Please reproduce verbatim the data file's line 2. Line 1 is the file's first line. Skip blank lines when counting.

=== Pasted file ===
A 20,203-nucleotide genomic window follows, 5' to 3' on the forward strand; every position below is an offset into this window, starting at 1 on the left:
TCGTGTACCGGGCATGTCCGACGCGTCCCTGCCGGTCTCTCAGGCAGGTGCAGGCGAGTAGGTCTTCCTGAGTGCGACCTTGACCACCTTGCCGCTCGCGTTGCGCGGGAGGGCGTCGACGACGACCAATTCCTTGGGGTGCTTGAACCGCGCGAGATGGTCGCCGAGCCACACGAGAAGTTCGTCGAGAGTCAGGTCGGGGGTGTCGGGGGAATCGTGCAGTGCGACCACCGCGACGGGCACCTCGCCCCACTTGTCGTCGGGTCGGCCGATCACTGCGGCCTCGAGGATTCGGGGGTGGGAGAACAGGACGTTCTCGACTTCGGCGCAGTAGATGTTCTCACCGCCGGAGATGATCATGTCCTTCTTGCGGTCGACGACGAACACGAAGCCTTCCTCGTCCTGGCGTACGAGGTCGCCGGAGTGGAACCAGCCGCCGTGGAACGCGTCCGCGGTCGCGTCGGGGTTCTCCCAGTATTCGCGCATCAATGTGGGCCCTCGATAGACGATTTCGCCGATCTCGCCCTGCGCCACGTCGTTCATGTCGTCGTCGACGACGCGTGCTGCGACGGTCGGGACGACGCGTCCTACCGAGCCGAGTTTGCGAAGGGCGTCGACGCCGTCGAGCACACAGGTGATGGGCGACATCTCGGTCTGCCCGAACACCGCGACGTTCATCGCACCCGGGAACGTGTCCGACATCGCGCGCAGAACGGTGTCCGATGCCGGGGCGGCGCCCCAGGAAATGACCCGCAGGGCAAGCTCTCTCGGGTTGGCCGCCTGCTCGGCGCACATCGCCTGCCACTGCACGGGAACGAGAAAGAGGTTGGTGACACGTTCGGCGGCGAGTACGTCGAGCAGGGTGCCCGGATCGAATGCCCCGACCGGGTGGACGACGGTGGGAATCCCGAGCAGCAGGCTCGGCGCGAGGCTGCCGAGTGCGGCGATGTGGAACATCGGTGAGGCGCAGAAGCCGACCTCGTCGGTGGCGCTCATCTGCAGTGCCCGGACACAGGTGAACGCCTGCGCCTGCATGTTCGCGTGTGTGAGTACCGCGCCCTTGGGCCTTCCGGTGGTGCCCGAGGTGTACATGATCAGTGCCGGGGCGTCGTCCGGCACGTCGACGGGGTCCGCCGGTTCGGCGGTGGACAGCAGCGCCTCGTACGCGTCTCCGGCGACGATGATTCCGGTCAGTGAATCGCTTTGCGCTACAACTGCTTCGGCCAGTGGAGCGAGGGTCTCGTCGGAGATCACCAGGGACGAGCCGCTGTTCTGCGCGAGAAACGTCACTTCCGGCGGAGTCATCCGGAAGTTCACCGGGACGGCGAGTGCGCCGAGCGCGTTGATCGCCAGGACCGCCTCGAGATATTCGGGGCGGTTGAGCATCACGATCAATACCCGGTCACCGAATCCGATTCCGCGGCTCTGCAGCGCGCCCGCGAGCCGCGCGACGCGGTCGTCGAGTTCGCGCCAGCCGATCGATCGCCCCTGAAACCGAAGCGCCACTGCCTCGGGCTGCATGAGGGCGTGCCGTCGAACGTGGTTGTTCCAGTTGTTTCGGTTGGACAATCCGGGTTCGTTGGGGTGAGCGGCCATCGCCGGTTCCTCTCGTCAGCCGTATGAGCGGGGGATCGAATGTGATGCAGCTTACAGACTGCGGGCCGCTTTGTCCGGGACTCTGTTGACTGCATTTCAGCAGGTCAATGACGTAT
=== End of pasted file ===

TCGTGTACCGGGCATGTCCGACGCGTCCCTGCCGGTCTCTCAGGCAGGTGCAGGCGAGTAGGTCTTCCTGAGTGCGACCTTGACCACCTTGCCGCTCGCGTTGCGCGGGAGGGCGTCGACGACGACCAATTCCTTGGGGTGCTTGAACCGCGCGAGATGGTCGCCGAGCCACACGAGAAGTTCGTCGAGAGTCAGGTCGGGGGTGTCGGGGGAATCGTGCAGTGCGACCACCGCGACGGGCACCTCGCCCCACTTGTCGTCGGGTCGGCCGATCACTGCGGCCTCGAGGATTCGGGGGTGGGAGAACAGGACGTTCTCGACTTCGGCGCAGTAGATGTTCTCACCGCCGGAGATGATCATGTCCTTCTTGCGGTCGACGACGAACACGAAGCCTTCCTCGTCCTGGCGTACGAGGTCGCCGGAGTGGAACCAGCCGCCGTGGAACGCGTCCGCGGTCGCGTCGGGGTTCTCCCAGTATTCGCGCATCAATGTGGGCCCTCGATAGACGATTTCGCCGATCTCGCCCTGCGCCACGTCGTTCATGTCGTCGTCGACGACGCGTGCTGCGACGGTCGGGACGACGCGTCCTACCGAGCCGAGTTTGCGAAGGGCGTCGACGCCGTCGAGCACACAGGTGATGGGCGACATCTCGGTCTGCCCGAACACCGCGACGTTCATCGCACCCGGGAACGTGTCCGACATCGCGCGCAGAACGGTGTCCGATGCCGGGGCGGCGCCCCAGGAAATGACCCGCAGGGCAAGCTCTCTCGGGTTGGCCGCCTGCTCGGCGCACATCGCCTGCCACTGCACGGGAACGAGAAAGAGGTTGGTGACACGTTCGGCGGCGAGTACGTCGAGCAGGGTGCCCGGATCGAATGCCCCGACCGGGTGGACGACGGTGGGAATCCCGAGCAGCAGGCTCGGCGCGAGGCTGCCGAGTGCGGCGATGTGGAACATCGGTGAGGCGCAGAAGCCGACCTCGTCGGTGGCGCTCATCTGCAGTGCCCGGACACAGGTGAACGCCTGCGCCTGCATGTTCGCGTGTGTGAGTACCGCGCCCTTGGGCCTTCCGGTGGTGCCCGAGGTGTACATGATCAGTGCCGGGGCGTCGTCCGGCACGTCGACGGGGTCCGCCGGTTCGGCGGTGGACAGCAGCGCCTCGTACGCGTCTCCGGCGACGATGATTCCGGTCAGTGAATCGCTTTGCGCTACAACTGCTTCGGCCAGTGGAGCGAGGGTCTCGTCGGAGATCACCAGGGACGAGCCGCTGTTCTGCGCGAGAAACGTCACTTCCGGCGGAGTCATCCGGAAGTTCACCGGGACGGCGAGTGCGCCGAGCGCGTTGATCGCCAGGACCGCCTCGAGATATTCGGGGCGGTTGAGCATCACGATCAATACCCGGTCACCGAATCCGATTCCGCGGCTCTGCAGCGCGCCCGCGAGCCGCGCGACGCGGTCGTCGAGTTCGCGCCAGCCGATCGATCGCCCCTGAAACCGAAGCGCCACTGCCTCGGGCTGCATGAGGGCGTGCCGTCGAACGTGGTTGTTCCAGTTGTTTCGGTTGGACAATCCGGGTTCGTTGGGGTGAGCGGCCATCGCCGGTTCCTCTCGTCAGCCGTATGAGCGGGGGATCGAATGTGATGCAGCTTACAGACTGCGGGCCGCTTTGTCCGGGACTCTGTTGACTGCATTTCAGCAGGTCAATGACGTAT